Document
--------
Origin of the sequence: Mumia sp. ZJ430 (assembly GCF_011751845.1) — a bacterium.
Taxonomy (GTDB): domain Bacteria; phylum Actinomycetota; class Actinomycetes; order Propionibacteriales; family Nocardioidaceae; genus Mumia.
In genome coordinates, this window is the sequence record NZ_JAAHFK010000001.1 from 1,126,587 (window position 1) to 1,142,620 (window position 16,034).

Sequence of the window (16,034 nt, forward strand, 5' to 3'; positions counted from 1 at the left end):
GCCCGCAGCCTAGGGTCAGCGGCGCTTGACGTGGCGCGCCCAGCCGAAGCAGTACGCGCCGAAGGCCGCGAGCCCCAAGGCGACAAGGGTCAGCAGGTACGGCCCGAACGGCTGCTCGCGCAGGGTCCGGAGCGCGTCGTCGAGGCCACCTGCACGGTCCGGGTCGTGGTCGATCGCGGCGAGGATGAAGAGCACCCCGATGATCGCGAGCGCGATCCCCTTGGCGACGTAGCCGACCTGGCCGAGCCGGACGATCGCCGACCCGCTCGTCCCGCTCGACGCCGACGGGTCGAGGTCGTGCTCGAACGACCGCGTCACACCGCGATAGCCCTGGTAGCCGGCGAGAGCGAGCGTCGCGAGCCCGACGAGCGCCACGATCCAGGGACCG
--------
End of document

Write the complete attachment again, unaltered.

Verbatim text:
Origin of the sequence: Mumia sp. ZJ430 (assembly GCF_011751845.1) — a bacterium.
Taxonomy (GTDB): domain Bacteria; phylum Actinomycetota; class Actinomycetes; order Propionibacteriales; family Nocardioidaceae; genus Mumia.
In genome coordinates, this window is the sequence record NZ_JAAHFK010000001.1 from 1,126,587 (window position 1) to 1,142,620 (window position 16,034).

Sequence of the window (16,034 nt, forward strand, 5' to 3'; positions counted from 1 at the left end):
GCCCGCAGCCTAGGGTCAGCGGCGCTTGACGTGGCGCGCCCAGCCGAAGCAGTACGCGCCGAAGGCCGCGAGCCCCAAGGCGACAAGGGTCAGCAGGTACGGCCCGAACGGCTGCTCGCGCAGGGTCCGGAGCGCGTCGTCGAGGCCACCTGCACGGTCCGGGTCGTGGTCGATCGCGGCGAGGATGAAGAGCACCCCGATGATCGCGAGCGCGATCCCCTTGGCGACGTAGCCGACCTGGCCGAGCCGGACGATCGCCGACCCGCTCGTCCCGCTCGACGCCGACGGGTCGAGGTCGTGCTCGAACGACCGCGTCACACCGCGATAGCCCTGGTAGCCGGCGAGAGCGAGCGTCGCGAGCCCGACGAGCGCCACGATCCAGGGACCG